Lawyer: Since law school has now started, I wasn’t able to read all, ahem, 18 webpages of this article, so I may be missing some details. And I agree with your line-drawing there. But I’d ask if those patients who seemed certain to die were taking resources from patients who stood a good chance of recovery.

Nurse: The doctor and two nurses who were arrested in the case were not indicted. I don’t think they should be. My concern here is with what is ethical going forward– laws and ethics are not the same thing. I’m glad that healtcare providers were protected here- we need to develop systems to guide and protect them during crisis. The doctor involved, Anna Pou, is now advocating for just this. You go, girl.

Lawyer: What Dr. Pou has been emphasizing is that the rules are different in disasters. We can’t use the same standards, and we can’t use the same systems. There are many laws already in place dictating the “new rules” in disaster situations, and many more in the works — they become active when disasters and emergencies are declared in any number of different ways. (e.g. a governor’s or presidential declaration, an HHS secretary’s declaration of a public health emergency, etc.) The last eight years have been fruitful in this area — but there is still a TON of work to do. I’ll save my treatise on disaster-specific laws for another day, but the take-away here is that legally and ethically, we can’t rely on our usual senses of right and wrong in the midst of a true catastrophe.

No Lie MRI

Lawyer: Last week, Emily Murphy at the Stanford Center for Law & Biosciences broke a story on their blog about a defendant trying to introduce fMRI-based lie detection as evidence in a child abuse case in San Diego.  The accused — a parent — paid a lot of money (don’t know how much) to No Lie MRI for a brain scan hoping to prove that he was telling the truth when he claimed innocence. You can read all about it on their blog.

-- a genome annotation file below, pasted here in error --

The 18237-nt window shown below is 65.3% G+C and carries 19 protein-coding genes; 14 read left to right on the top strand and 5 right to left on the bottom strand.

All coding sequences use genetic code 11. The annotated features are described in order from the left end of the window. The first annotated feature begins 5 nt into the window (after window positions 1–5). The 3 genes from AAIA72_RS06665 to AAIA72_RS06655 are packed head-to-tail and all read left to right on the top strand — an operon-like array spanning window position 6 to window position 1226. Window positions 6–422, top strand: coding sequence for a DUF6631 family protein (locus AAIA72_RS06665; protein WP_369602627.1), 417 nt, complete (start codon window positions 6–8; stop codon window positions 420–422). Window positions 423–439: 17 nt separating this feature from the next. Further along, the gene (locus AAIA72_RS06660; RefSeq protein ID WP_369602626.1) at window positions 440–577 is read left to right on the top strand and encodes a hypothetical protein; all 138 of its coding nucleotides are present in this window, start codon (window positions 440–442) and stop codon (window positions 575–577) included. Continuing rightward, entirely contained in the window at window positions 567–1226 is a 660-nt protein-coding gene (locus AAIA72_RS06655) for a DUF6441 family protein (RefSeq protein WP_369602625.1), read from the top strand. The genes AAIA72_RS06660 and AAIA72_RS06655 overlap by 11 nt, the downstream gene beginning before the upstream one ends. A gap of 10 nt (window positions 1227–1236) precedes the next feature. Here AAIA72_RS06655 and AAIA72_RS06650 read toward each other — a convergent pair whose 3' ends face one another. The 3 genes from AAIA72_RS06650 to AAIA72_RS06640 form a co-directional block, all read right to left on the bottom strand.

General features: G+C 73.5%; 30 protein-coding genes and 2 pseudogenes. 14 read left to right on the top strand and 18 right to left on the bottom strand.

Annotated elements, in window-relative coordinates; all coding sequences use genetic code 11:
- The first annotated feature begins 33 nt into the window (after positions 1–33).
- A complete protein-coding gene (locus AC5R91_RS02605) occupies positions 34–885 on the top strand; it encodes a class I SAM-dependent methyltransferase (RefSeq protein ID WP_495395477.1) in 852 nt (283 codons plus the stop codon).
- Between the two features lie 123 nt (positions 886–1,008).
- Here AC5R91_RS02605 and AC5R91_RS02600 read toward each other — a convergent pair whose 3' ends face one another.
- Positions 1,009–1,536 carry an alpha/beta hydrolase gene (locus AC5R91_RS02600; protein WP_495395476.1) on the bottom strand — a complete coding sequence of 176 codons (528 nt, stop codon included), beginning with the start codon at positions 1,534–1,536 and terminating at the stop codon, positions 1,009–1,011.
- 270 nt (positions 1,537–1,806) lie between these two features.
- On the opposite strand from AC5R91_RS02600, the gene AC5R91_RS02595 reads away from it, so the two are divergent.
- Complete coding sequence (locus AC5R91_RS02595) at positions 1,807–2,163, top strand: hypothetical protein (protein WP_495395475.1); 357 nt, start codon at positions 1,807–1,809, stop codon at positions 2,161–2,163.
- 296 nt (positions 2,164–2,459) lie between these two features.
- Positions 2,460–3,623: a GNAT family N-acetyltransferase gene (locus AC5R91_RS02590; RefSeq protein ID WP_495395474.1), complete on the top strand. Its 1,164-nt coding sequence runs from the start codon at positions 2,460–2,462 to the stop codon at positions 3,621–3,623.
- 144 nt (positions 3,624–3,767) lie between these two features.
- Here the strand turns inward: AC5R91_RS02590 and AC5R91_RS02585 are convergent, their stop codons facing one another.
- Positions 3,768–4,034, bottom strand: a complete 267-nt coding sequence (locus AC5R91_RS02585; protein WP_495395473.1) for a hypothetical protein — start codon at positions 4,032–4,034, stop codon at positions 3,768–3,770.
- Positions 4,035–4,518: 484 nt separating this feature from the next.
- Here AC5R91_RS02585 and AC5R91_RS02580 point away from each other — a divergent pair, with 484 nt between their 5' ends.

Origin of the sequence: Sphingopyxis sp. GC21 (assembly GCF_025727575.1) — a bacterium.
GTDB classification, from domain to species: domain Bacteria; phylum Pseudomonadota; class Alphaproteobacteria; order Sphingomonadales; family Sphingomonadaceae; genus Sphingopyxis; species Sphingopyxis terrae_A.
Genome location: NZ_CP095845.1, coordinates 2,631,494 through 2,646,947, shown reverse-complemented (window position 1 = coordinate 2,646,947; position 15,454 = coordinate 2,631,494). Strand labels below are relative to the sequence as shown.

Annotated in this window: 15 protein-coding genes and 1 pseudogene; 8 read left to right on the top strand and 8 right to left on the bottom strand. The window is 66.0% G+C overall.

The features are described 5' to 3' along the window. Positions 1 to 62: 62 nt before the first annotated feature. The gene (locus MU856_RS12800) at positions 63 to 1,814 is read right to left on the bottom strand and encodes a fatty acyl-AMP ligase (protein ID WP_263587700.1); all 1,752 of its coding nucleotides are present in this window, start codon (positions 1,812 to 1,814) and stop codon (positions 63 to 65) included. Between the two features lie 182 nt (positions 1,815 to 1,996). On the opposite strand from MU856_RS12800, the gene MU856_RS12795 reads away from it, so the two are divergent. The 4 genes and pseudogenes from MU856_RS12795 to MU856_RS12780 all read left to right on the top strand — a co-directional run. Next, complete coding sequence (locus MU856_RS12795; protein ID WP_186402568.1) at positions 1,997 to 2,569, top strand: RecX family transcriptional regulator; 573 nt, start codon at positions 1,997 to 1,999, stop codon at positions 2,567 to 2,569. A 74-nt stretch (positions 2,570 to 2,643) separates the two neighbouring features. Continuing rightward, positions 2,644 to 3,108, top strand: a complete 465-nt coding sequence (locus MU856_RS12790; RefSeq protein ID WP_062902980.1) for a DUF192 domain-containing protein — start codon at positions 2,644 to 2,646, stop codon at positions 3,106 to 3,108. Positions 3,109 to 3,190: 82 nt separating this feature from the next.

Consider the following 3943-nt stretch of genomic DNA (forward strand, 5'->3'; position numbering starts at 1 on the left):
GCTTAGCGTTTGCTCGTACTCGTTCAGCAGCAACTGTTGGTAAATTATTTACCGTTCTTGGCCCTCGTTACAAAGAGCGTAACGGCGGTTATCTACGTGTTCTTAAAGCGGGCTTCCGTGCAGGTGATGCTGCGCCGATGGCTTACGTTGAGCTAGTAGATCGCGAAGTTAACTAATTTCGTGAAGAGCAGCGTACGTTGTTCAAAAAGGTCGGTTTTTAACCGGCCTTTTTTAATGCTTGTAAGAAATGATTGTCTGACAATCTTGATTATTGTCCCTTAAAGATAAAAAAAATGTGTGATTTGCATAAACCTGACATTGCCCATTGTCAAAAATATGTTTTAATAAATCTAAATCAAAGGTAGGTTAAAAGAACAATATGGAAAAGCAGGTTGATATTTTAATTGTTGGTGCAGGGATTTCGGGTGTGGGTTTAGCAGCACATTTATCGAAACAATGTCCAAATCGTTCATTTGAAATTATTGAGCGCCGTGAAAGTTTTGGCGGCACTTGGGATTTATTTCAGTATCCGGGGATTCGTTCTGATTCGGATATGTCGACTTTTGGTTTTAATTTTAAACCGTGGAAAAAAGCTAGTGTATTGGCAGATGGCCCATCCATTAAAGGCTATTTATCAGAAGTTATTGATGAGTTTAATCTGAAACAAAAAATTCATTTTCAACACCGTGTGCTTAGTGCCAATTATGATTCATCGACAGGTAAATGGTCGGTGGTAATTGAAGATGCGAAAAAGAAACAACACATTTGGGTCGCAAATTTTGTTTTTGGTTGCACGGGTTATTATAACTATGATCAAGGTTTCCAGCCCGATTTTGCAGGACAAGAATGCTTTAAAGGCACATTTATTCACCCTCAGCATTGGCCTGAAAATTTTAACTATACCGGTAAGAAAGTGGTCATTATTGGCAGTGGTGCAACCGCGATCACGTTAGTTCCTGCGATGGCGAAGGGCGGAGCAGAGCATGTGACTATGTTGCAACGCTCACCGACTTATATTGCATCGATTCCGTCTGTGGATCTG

I don’t know about you, but I was appalled — not only because they were attempting to use a completely unproven method, but because it’s almost certainly outrageously expensive — the parent was essentially buying evidence that most people wouldn’t have the resources for.

Interestingly, the evidence has been withdrawn. Maybe they realized that the academic community isn’t ready to accept this. Maybe something else happened behind the scenes. Either way, this is really a postponement of a court’s consideration of this kind of evidence.  It’s coming. The time to consider it is now.

There are two questions really: does it work now, and could it ever work in the future?

The answer to 1, many neuroscientists and lawyers seem to think, is either maybe or no.

The answer to 2 is open to debate. Could we get there? I go back and forth.

My biggest concern at this point is that non-scientist jurors will not have the tools to understand the evidence. White coats and medical/scientific-looking charts tend to seem more authoritative than might be warranted, and fMRI is a complicated technology. I studied it for years and barely understand the nitty-gritty of it myself. If you’re showing people a picture of a brain, with colors showing activation across time, what they’re seeing has been hugely altered to illustrate some effect, both mathematically and visually.  So even if the technology improves somewhat an/or is tested and the actual broad, relevant scientific community agrees that the technology is accurate enough, I still think we’d need to provide some scientific education to jurors before asking them to consider such complicated evidence.  It’s not as simple as it looks.